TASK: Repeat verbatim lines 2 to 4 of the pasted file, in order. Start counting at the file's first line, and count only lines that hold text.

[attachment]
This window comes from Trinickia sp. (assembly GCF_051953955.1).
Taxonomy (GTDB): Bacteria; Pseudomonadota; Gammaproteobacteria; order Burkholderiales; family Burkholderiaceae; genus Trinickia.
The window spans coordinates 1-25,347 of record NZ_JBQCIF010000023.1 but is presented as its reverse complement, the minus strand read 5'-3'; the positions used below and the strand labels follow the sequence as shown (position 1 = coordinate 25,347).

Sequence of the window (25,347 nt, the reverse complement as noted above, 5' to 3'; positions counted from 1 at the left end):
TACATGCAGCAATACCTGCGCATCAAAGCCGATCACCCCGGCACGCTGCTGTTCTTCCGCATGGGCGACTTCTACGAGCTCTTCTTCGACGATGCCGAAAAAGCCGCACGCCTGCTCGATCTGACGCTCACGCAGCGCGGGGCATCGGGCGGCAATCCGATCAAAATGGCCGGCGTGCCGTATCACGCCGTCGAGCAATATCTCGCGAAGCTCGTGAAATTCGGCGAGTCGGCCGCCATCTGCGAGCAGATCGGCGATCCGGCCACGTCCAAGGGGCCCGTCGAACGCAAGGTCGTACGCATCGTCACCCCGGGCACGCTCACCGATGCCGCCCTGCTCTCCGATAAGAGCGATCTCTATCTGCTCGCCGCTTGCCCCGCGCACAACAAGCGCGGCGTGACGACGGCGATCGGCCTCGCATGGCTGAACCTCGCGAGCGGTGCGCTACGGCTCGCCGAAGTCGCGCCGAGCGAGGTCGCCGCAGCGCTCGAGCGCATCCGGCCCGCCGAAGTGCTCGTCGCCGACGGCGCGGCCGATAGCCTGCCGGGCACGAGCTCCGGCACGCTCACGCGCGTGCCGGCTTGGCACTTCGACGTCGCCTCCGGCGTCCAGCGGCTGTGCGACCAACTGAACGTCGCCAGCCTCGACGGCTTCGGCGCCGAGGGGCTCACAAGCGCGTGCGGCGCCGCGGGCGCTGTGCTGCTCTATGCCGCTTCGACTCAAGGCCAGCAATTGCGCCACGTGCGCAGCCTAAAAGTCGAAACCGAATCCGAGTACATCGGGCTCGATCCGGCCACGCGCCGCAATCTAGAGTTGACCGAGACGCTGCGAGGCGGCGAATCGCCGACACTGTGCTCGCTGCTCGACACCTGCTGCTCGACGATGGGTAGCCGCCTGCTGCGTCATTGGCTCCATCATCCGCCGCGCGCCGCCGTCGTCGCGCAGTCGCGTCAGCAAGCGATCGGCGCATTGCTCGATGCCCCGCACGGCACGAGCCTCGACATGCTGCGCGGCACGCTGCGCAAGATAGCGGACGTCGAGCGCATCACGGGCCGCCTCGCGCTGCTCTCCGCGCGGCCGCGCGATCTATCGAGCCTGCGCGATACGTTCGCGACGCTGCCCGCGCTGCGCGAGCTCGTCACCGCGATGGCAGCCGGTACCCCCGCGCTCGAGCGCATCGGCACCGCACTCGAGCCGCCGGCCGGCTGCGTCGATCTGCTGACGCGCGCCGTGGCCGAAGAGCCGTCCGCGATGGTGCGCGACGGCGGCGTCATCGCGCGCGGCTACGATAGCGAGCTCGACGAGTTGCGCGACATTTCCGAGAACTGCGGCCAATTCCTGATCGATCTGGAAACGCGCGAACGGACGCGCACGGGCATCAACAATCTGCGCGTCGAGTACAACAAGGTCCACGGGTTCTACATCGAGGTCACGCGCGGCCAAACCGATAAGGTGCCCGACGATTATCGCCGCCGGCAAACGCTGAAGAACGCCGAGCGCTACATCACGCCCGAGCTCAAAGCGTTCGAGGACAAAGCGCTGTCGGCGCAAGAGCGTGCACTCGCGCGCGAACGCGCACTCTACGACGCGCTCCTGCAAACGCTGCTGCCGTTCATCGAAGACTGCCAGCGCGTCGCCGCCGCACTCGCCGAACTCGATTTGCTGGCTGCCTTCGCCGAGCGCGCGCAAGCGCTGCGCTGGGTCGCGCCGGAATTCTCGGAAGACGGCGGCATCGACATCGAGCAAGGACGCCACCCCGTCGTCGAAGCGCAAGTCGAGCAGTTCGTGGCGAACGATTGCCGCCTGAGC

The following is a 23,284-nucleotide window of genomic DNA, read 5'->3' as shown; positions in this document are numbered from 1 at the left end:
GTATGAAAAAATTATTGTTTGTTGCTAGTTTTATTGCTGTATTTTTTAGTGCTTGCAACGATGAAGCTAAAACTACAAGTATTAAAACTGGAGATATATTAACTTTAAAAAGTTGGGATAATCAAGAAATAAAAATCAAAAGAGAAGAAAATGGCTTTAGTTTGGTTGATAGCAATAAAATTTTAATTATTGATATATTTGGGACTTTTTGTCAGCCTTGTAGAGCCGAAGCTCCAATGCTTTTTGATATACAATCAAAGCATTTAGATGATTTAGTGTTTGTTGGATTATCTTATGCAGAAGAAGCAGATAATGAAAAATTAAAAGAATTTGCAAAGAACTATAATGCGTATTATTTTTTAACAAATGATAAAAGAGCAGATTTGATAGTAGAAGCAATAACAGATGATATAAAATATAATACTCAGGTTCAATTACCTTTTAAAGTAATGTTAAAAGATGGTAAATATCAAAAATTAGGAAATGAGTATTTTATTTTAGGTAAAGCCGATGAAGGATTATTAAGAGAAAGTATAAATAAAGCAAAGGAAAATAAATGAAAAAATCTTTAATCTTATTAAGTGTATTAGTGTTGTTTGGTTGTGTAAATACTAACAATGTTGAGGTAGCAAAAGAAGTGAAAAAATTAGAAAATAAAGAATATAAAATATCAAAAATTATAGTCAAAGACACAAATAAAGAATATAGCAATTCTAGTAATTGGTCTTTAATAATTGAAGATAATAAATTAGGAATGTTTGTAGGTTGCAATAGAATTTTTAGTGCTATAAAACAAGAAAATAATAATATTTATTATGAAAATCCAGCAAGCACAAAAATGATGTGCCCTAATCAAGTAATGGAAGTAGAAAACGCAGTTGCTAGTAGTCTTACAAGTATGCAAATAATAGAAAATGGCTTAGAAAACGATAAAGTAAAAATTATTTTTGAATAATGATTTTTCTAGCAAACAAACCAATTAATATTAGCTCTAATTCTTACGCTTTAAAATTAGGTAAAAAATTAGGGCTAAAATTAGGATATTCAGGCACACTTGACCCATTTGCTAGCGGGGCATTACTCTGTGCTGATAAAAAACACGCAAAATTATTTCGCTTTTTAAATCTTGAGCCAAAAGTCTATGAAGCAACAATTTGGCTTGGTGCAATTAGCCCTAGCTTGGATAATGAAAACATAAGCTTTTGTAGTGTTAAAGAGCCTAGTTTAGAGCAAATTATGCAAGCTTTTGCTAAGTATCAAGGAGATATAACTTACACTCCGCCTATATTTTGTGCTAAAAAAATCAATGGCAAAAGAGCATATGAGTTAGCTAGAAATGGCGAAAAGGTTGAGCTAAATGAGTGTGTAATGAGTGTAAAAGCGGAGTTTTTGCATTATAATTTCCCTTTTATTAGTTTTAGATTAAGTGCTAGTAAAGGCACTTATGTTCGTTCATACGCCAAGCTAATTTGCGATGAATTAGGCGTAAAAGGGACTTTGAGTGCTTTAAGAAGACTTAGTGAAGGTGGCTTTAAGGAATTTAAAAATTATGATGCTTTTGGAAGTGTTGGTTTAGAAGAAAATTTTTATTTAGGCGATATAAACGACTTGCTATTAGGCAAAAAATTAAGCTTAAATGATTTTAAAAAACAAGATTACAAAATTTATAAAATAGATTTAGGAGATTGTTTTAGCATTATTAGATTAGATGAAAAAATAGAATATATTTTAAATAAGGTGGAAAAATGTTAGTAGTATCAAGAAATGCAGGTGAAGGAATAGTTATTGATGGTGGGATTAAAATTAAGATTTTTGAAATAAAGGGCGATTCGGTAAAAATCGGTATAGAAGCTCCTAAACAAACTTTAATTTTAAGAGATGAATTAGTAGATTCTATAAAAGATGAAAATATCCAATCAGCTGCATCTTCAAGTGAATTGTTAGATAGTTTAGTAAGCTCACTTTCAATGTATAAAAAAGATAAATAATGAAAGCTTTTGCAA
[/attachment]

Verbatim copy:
Taxonomy (GTDB): Bacteria; Pseudomonadota; Gammaproteobacteria; order Burkholderiales; family Burkholderiaceae; genus Trinickia.
The window spans coordinates 1-25,347 of record NZ_JBQCIF010000023.1 but is presented as its reverse complement, the minus strand read 5'-3'; the positions used below and the strand labels follow the sequence as shown (position 1 = coordinate 25,347).

Sequence of the window (25,347 nt, the reverse complement as noted above, 5' to 3'; positions counted from 1 at the left end):